Blogs (or Weblogs)Brief Description:HistoryWhen to Use:Who can blog?Why should an international research organization care about blogging?How can a blog work to your advantage?What are my alternatives and when should I use them?How to use:Key steps to starting a blog include:Key elements for effective management of blogs.Blogging policies, ethics and codes of practiceBlogging Tools You Might UseHow to promote my blog?How to measure the impact of my blog?Tips and Lessons LearntExamples&StoriesExamples of blogs in international NGOs or on development topicsSome CGIAR BlogsSome FAO BlogsWho can tell me more?Related Methods / Tools / PracticesResourcesTags:Photo Source: Blogs (or Weblogs)
Adapted from the ODI Toolkit: A blog (shortened from weblog) is an easy-to-publish web page consisting primarily of periodic articles posted by date, usually with the newest entry at the top. Blogs can give the world a window on your work. In places where there is access to the Internet, blogs provide an easy way to communicate knowledge. Blogs have the power to help you foster relationships with colleagues, partners, stakeholders, donors, and the community you belong to. And relationships are the much-needed ingredient for effective impact, but only to the extent that they are managed effectively.
Blogs are rapidly being adopted in international development. SANGONET has created a blog toolkit with good advice on how to start a blog.
Here is a brief video explaining blogs.
Blogs in plain English: http://www.commoncraft.com/blogs
“Early blogs were manually updated components of standard websites. However, the evolution of tools to facilitate the production and maintenance of web articles posted in a chronological fashion made the publishing process accessible to a much larger, less technical, population. Ultimately, this resulted in the distinct class of online publishing that produces blogs we recognise today.” (ODI)
People have been publishing their journals online for many years, but the advent of blogging meant it was easier. Blog software allows anyone to create a blog without having to know how to program or write in computer code. It allowed researchers and academics to learn, share and collaborate, all at a fraction of the time such activities used to take. Beyond the obvious time-saving, researchers gained from a wider network of peers.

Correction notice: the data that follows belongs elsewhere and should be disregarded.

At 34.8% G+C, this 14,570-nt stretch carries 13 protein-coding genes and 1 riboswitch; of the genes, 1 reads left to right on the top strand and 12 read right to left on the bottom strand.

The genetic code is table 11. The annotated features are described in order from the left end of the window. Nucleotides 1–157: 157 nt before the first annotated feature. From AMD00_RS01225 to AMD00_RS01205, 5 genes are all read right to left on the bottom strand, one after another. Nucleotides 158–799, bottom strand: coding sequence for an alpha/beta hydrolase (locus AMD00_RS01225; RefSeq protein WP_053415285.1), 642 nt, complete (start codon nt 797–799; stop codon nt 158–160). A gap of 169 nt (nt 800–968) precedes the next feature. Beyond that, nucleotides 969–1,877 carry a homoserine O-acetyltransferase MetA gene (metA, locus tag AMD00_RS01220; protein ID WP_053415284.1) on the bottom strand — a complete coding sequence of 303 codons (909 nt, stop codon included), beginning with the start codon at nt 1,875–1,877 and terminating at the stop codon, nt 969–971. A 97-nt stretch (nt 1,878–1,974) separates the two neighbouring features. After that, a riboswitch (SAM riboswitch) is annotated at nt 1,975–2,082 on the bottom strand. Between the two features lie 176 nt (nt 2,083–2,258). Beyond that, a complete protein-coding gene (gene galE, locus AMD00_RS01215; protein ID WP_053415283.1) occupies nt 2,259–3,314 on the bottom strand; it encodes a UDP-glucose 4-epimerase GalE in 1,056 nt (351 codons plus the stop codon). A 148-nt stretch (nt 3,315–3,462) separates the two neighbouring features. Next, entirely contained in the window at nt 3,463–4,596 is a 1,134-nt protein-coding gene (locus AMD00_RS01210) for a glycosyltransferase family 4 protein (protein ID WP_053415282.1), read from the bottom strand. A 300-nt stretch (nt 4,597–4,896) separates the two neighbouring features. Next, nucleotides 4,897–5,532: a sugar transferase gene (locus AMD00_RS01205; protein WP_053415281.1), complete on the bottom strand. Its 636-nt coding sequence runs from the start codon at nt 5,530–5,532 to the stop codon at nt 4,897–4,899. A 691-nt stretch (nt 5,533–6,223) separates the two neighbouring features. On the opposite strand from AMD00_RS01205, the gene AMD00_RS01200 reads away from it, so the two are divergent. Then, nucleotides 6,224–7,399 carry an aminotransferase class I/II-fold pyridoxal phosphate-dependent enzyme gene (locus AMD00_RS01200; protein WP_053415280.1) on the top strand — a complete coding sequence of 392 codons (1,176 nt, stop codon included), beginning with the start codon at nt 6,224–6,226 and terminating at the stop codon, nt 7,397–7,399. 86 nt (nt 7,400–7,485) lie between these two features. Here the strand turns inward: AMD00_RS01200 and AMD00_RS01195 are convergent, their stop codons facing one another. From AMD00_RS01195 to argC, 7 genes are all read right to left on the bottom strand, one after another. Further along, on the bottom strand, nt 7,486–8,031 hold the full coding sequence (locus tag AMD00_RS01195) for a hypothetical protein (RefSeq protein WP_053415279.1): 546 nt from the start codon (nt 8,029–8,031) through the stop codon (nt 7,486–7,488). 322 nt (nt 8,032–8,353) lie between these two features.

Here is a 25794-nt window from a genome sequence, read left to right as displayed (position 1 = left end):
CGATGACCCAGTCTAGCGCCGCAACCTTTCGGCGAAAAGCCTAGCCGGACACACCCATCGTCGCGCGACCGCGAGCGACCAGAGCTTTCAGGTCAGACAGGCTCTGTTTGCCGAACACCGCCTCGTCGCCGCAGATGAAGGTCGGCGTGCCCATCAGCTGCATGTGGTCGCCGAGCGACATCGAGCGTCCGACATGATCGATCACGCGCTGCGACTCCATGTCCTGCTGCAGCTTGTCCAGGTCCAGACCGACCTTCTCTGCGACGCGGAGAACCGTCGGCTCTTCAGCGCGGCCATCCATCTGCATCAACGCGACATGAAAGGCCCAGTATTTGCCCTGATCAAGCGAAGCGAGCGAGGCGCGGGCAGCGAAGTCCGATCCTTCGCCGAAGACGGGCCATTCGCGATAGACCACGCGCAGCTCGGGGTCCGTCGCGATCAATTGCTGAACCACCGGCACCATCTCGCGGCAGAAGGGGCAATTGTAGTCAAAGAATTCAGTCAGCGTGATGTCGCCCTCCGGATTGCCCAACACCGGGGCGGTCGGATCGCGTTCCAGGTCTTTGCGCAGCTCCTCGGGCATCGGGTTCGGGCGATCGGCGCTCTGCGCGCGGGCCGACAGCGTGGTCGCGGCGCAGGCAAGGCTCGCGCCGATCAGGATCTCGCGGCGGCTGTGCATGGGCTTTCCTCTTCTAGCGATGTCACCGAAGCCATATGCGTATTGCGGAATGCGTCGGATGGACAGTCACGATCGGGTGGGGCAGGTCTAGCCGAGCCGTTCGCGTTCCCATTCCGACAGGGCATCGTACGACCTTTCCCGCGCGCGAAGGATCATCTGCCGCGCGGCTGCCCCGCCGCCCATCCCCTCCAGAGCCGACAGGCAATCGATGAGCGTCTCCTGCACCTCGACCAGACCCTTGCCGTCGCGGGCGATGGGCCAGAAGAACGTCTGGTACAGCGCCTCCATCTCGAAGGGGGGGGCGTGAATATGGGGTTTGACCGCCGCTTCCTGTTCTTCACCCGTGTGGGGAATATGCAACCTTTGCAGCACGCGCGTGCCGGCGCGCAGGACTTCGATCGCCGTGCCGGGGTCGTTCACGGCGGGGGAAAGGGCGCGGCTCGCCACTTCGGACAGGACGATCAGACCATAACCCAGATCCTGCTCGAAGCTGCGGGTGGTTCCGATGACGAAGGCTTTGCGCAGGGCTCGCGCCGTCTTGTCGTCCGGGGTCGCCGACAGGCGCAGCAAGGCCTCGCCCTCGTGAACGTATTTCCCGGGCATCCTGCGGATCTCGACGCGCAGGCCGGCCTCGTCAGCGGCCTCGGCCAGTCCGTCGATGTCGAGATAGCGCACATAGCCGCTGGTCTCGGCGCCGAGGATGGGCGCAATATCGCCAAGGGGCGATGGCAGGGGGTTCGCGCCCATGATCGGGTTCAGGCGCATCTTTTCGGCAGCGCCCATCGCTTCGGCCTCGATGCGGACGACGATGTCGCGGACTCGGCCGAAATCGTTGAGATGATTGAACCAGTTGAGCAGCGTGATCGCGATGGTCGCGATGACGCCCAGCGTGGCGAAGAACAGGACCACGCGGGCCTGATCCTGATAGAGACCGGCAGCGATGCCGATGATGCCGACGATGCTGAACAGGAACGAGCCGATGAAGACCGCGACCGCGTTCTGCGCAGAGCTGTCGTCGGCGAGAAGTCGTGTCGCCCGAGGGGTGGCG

Blogging celebrated it’s 10th anniversary in December, 2007.If we think beyond technology, there are examples of blog-like things that people have created offline… so there is precedence for this practice. The image of the blackboard blogger of Monrovia is from a great blog post - take a read at
Blogs are often associated with amateurs and popular culture. Many examples tell a different story, be it social activism (e.g. Global Voices) or raising awareness on global issues (e.g. blogs.worldbank.org).
Based on what we see happen on the web, is there a case for blogging in agricultural research? Let’s consider this:
A blog can help you ensure more interaction and increased visibility around your work.(From Blogging for Impact by ICT-KM)
Alternatives to Blogs?
You can promote your blogs by:
No matter which method you use, try to monitor the usages statistics of your blog to ensure that each of these methods, especially if you are paying for it, is bringing the right audience to your blog.
A great starting guide for measuring traffic generated by social media can be found at HOW TO: Track Social Media Analytics. Another article about reputation monitoring focuses on the tools you might want to set up to find out what is being said about your organisation, project or initiative so that you can participate in the conversation. (From: Social Media: how do you know it’s working? by ICT-KM)
Photo by Wicho